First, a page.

2 minute read

Marsh v. Chambers

Is There An American Civil Religion?

On behalf of Nebraska, the state attorney general's office argued that the practice of legislative prayer was embedded in U.S. history, even performed in the U.S. Congress since the founding of the nation. The state contended that the prayers were not limited to any one religion and served a secular purpose by bringing order to the start of daily business and symbolizing the seriousness of that business before the legislature. The prayers were, in essence, "elements of the American civil religion." "Civil religion" refers to a general use of religious symbols and practices for ceremonial purposes, apart from actual worship in a particular religious tradition.

Chambers argued on the basis of the Lemon Test. He emphasized that: (1) the prayers' purpose was promoting the Judeo-Christian tradition; (2) the use of the same clergyman established the effect of involving only a single denomination for over 16 years; and (3) the chaplain offered prayer at public expense thus constituting entanglement.

The Supreme Court, however, chose not to apply the Lemon Test in this case, instead focusing on the historic use of legislative prayer in the United States. Chief Justice Burger, in delivering the opinion of the Court for the 6-3 vote, recognized that the U.S. Congress had opened sessions with prayer for over 200 years following a practice begun by the Continental Congress in 1774. In fact, in September of 1789 Congress authorized the appointment of paid chaplains three days before reaching agreement on the wording of the First Amendment. On that same day, the House of Representatives passed a resolution requesting the President to set aside a Thanksgiving Day to acknowledge "the many signal favors of Almighty God." Burger noted that James Madison, an outspoken advocate of religious freedom and drafter of the Establishment Clause, was appointed the task of selecting a chaplain to open each session of the First Congress with prayer. Madison also personally voted for a bill authorizing public financial support. Burger thus wrote, "Clearly the men who wrote the First Amendment Religion Clauses did not view paid legislative chaplains and opening prayers as a violation of that Amendment." He emphasized "their actions reveal their intent." Burger concluded, "To invoke divine guidance on a public body entrusted with making the laws is not, in these circumstances, a violation of the Establishment Clause; it is simply a tolerable acknowledgment of beliefs widely held among the people of this country." That debate in the original Congress focused on this issue demonstrated the "subject was considered carefully" before adoption.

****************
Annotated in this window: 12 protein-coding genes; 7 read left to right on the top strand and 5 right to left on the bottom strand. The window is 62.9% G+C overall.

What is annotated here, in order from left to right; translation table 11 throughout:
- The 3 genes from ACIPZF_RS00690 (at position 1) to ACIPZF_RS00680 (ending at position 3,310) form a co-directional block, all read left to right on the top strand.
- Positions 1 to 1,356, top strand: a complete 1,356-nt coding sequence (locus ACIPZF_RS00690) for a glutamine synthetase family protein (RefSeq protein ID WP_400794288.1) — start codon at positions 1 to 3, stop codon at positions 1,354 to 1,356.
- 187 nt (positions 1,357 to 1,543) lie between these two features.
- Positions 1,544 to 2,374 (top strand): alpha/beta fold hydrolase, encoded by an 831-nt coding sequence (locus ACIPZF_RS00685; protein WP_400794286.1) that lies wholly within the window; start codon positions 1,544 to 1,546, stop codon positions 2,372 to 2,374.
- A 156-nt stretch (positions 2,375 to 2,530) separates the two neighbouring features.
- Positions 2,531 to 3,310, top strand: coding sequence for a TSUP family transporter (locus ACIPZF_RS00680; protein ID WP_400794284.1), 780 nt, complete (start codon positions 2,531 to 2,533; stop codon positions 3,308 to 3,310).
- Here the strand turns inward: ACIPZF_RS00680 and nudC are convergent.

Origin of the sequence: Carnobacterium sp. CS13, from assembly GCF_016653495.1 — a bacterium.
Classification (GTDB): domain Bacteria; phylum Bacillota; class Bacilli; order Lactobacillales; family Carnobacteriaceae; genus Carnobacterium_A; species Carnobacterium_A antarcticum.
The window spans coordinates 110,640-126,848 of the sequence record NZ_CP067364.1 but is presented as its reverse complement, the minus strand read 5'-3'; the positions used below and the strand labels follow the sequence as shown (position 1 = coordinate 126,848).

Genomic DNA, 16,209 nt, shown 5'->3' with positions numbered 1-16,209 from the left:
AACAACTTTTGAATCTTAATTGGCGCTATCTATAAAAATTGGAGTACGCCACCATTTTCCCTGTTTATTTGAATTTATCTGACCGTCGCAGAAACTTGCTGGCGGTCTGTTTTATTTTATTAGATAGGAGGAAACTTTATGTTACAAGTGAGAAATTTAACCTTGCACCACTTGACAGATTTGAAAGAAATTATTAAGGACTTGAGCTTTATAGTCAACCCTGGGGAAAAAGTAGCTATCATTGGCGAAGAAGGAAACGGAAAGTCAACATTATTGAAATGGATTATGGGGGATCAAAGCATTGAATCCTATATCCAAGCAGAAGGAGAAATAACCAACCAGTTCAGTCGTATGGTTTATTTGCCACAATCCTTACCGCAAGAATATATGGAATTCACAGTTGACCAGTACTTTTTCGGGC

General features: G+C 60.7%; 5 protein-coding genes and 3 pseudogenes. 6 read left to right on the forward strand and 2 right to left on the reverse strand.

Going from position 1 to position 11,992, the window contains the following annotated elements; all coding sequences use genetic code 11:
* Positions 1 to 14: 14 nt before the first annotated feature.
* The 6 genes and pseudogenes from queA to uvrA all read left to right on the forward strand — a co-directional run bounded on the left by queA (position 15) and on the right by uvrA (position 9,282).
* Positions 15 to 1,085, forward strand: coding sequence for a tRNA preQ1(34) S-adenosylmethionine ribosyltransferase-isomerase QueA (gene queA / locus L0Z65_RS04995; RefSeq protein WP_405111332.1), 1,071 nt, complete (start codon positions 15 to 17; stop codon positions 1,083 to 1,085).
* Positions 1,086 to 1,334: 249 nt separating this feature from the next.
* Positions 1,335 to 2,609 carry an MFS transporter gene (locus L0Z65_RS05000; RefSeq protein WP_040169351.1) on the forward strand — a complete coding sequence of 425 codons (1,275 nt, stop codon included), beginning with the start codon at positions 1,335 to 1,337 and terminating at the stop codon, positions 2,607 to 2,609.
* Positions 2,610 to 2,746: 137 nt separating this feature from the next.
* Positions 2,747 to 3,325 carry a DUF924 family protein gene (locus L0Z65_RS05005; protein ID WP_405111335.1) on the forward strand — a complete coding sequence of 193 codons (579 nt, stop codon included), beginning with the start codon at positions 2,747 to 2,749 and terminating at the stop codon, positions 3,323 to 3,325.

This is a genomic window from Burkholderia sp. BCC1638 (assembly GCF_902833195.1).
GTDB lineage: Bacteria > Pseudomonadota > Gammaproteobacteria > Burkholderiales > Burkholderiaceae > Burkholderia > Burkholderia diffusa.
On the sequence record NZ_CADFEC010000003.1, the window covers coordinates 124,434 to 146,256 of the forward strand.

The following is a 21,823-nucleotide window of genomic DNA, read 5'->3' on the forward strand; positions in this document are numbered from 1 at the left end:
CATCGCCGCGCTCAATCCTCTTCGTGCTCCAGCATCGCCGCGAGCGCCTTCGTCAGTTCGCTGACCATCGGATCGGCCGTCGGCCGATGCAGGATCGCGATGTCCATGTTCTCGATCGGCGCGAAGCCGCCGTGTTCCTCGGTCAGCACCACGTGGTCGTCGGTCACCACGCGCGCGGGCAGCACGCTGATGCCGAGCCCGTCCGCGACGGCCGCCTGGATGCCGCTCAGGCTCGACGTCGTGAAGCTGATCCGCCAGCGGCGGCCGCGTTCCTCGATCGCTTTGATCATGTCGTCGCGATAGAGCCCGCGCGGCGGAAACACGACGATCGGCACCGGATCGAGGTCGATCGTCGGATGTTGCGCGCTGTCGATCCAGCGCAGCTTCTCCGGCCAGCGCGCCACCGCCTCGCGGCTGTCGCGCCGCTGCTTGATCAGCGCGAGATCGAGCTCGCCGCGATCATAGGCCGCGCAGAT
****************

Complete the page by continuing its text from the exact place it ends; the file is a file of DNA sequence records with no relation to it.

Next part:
The Court recognized that "prayer is deeply embedded in the history and tradition of this country" and "the practice of legislative prayer has coexisted with the principles" of the First Amendment. In fact, court proceedings in the district court, court of appeals, and U.S. Supreme Court routinely opened with an announcement concluding, "God save the United States and this Honorable Court." The Court did not consider such prayers and statements as promoting a particular religious viewpoint. The Court, by reversing the opinion of the court of appeals, condoned the practice of legislative prayers.

Additional topics

Law Library - American Law and Legal InformationNotable Trials and Court Cases - 1981 to 1988Marsh v. Chambers - Significance, Is There An American Civil Religion?, A Nation In Change, Impact, Further Readings